What is Synthetic Identity Theft?

It may sound like something out of a bad science fiction movie, but the threat posed by synthetic identity theft is all too real. Despite its strange sounding name, synthetic identity theft does not involve replicants or body doubles, and the threat it poses is to your finances.

In many ways, synthetic identity theft is similar to the traditional form, but there are a few significant twists. While traditional identity theft generally focuses on stealing everything about a targeted individual, including their name, date of birth, credit card information, synthetic identity theft takes more of a mix and match approach.

Instead of hijacking an existing identity and posing as the victim, the perpetrators of synthetic identity theft attacks create brand new identities out of whole cloth. They do so using actual information, like compromised Social Security numbers and bank account information, but the identities they create are entirely unique.

In order to protect yourself from the growing threat of synthetic identity theft, it is helpful to know exactly how it works. In a typical case of synthetic identity theft, the perpetrator combines real data from various sources, including information purchased from the dark web, hacked files and even documents stolen from your household bin. Armed with this information, the criminal then combines this legitimate data with fake information, all with the goal of creating a brand new identity.

Once that phony identity has been established, it can be used to steal money in various ways, including opening fraudulent credit card accounts which are in turn used to make purchases. Some criminals even obtain real loans using their phony credentials, potentially costing the bank many thousands of pounds.

The reason the scam works so well is that much of the information is legitimate. The perpetrator may, for instance, have a real Social Security number, one that is then tied to an entirely new identity. In many cases, banks and credit card issuers have no way of knowing that the information is fraudulent, especially if the stolen Social Security number belongs to a real person with a stellar credit history.

Some perpetrators of synthetic identity theft scams go even further, opening seemingly legitimate bank accounts and credit cards with their stolen and made up information. Once those accounts are established, they use them responsibly – for a time. Then having lulled the banks and credit card issuers into a false sense of security, they strike, racking up thousands of dollars in charges they have no intention of ever paying back.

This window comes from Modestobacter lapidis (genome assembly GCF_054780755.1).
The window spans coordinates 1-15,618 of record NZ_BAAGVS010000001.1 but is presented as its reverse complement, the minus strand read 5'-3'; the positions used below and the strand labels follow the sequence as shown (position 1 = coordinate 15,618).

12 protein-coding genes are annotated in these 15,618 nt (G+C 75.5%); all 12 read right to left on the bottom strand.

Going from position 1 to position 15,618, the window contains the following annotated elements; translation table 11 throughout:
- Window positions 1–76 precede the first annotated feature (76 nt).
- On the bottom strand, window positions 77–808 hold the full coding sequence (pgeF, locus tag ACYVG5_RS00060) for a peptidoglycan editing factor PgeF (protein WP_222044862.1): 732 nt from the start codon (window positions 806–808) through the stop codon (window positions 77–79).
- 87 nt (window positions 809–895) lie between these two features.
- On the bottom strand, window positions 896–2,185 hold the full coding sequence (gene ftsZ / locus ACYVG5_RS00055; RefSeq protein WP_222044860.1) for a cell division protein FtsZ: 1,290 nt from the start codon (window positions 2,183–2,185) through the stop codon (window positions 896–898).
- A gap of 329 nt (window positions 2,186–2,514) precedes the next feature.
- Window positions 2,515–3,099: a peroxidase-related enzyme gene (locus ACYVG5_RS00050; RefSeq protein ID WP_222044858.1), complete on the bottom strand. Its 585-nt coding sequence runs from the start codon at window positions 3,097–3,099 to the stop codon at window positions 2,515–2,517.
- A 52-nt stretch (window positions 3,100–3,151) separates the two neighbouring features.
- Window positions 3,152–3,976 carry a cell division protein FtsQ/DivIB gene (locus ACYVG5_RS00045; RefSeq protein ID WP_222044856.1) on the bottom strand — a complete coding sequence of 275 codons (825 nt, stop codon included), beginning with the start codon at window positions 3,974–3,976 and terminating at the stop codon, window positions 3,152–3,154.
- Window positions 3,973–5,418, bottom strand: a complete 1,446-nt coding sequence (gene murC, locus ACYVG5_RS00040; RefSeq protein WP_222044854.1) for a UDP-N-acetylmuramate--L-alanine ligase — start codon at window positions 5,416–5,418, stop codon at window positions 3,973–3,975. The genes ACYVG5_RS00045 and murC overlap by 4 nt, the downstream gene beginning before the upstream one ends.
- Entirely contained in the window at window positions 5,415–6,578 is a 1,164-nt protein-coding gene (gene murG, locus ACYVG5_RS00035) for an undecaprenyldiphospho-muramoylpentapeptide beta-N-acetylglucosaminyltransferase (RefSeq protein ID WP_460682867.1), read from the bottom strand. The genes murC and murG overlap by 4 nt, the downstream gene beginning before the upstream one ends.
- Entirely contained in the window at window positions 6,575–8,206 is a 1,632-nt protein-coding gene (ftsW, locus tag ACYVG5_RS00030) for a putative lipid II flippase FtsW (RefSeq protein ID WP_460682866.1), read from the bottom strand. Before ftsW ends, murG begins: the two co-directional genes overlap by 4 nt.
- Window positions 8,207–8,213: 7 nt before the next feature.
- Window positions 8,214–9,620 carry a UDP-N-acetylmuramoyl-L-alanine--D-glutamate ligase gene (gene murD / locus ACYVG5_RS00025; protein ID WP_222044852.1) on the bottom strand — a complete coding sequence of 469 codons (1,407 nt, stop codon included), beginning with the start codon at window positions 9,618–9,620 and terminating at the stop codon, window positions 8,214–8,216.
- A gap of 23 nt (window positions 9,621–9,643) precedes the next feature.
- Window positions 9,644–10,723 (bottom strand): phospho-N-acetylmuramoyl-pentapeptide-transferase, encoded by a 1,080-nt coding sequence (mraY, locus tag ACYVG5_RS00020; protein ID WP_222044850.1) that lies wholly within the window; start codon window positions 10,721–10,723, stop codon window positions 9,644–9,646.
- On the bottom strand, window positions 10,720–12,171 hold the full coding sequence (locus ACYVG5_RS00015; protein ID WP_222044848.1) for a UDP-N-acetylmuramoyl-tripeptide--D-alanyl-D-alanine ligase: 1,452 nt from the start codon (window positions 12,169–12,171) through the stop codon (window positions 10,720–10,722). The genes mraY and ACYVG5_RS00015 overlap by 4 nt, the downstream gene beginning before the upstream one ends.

For those in the banking industry, synthetic identity theft can be far more insidious, and far more difficult to uncover, than other forms of financial crime. In traditional identity theft, the victim’s entire financial life is hijacked. Even if they do not know about the theft until months later, eventually they uncover the crime and report it to the banks, credit card companies and other institutions with which they do business.

That alerts these institutions that something is amiss, but synthetic identity theft offers no such warnings. Since the identity is new, albeit phony, banks may not realise they have been victimised for quite some time, and by then the financial institution could be out tens of thousands of pounds or more.

The threat of synthetic identity theft is very real, and it is growing in popularity. Since this insidious form of financial fraud so often flies under the radar, it is a tempting one for hackers and other criminals. The best way to protect yourself is to safeguard all your personal data, from your bank account to your credit cards and employment documents.

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